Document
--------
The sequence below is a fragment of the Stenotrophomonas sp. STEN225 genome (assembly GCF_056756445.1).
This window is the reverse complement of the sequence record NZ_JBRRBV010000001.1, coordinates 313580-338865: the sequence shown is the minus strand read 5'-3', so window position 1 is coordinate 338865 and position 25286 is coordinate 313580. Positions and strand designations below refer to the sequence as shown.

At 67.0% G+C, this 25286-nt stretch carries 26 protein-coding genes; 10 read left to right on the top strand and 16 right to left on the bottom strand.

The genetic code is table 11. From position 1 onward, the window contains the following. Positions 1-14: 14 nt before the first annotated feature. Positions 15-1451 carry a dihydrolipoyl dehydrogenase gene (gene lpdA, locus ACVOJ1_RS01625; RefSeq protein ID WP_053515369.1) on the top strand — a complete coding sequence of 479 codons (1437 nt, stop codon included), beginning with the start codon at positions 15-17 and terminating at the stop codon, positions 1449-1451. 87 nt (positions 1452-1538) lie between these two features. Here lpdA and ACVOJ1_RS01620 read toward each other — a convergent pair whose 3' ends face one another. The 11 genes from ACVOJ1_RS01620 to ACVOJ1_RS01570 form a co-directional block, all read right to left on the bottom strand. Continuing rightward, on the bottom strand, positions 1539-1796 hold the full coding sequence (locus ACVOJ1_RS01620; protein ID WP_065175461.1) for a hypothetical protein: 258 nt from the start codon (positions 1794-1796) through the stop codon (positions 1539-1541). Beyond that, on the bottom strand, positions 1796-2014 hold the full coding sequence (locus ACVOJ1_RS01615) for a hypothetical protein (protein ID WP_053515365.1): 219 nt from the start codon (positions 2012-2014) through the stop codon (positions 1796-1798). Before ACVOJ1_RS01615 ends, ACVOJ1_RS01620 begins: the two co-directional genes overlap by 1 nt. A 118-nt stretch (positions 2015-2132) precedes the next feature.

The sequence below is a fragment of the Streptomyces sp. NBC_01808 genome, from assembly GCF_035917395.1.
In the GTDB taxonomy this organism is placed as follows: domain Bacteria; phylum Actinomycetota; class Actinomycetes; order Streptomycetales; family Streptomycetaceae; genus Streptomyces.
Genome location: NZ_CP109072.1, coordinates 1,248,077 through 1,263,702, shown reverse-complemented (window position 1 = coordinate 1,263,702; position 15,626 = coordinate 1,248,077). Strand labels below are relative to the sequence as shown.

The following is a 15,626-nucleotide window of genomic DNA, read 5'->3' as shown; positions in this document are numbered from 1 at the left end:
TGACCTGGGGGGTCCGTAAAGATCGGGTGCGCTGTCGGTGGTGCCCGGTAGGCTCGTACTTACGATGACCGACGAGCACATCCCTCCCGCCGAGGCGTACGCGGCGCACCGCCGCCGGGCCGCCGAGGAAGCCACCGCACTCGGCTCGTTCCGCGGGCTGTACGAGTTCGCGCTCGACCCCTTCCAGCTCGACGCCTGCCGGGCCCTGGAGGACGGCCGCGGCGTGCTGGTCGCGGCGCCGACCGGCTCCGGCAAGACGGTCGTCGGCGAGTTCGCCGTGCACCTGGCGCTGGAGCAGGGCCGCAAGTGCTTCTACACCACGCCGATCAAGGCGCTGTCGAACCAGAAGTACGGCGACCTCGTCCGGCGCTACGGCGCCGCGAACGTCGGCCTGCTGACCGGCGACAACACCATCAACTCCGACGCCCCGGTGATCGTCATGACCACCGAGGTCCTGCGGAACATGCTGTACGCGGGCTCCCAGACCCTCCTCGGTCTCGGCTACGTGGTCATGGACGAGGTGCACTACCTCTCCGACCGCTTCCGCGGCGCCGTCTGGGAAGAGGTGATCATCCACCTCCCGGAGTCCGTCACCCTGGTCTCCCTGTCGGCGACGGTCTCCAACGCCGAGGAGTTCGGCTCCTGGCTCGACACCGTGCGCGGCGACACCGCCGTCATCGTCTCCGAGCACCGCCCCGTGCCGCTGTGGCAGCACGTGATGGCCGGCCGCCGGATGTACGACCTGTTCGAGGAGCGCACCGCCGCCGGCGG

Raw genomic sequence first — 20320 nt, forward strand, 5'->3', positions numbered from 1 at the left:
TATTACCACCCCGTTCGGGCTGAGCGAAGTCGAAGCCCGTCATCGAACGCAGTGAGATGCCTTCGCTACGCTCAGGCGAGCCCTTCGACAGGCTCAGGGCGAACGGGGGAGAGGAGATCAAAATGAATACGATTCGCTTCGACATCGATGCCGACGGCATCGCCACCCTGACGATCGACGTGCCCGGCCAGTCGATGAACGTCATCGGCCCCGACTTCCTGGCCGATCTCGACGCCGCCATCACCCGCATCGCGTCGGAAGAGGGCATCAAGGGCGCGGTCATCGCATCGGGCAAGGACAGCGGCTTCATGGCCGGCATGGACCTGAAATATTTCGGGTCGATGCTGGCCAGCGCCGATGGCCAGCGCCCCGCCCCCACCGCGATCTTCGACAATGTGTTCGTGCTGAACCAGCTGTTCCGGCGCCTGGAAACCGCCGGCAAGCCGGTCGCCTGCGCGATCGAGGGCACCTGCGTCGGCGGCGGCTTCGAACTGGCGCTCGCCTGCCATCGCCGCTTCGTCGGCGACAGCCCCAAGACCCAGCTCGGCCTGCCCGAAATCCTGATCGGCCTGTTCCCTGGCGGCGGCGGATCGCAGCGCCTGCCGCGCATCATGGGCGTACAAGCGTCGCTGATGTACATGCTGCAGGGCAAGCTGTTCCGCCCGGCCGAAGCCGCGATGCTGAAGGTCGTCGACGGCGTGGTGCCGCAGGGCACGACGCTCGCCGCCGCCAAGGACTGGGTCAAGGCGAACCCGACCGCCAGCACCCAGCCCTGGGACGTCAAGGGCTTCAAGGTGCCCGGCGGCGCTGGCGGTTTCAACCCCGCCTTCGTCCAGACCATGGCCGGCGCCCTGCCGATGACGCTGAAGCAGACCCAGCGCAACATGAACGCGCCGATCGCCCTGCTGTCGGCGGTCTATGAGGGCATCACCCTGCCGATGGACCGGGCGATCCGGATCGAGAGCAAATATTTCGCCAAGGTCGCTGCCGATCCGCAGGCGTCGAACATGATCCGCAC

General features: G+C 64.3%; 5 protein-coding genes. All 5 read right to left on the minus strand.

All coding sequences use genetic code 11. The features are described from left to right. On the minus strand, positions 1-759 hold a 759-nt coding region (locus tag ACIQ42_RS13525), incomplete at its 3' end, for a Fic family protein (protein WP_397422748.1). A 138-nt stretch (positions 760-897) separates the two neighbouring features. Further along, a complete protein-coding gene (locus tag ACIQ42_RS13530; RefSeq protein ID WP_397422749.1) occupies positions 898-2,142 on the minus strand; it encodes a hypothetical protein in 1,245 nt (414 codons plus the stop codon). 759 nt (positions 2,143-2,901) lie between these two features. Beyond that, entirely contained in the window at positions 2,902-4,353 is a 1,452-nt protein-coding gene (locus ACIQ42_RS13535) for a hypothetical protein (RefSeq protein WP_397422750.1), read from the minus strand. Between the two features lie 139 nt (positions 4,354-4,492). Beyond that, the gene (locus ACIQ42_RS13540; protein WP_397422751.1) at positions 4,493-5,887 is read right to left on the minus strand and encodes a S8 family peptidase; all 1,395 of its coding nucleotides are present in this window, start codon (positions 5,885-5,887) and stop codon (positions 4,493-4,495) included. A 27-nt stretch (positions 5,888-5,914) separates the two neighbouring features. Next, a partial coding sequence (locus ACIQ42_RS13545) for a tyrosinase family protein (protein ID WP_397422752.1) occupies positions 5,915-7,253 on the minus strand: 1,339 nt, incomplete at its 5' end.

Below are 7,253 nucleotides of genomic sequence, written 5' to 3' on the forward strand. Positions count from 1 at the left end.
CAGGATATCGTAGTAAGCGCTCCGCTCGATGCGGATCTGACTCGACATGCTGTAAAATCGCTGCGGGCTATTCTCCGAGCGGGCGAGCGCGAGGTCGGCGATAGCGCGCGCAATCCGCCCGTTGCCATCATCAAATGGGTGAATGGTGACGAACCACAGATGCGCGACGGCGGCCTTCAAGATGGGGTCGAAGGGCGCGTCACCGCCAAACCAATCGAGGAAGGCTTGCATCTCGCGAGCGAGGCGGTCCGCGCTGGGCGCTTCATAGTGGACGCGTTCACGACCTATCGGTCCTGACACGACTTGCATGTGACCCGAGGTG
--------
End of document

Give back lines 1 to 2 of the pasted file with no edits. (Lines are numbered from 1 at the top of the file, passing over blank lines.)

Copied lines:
The sequence below is a fragment of the Stenotrophomonas sp. STEN225 genome (assembly GCF_056756445.1).
This window is the reverse complement of the sequence record NZ_JBRRBV010000001.1, coordinates 313580-338865: the sequence shown is the minus strand read 5'-3', so window position 1 is coordinate 338865 and position 25286 is coordinate 313580. Positions and strand designations below refer to the sequence as shown.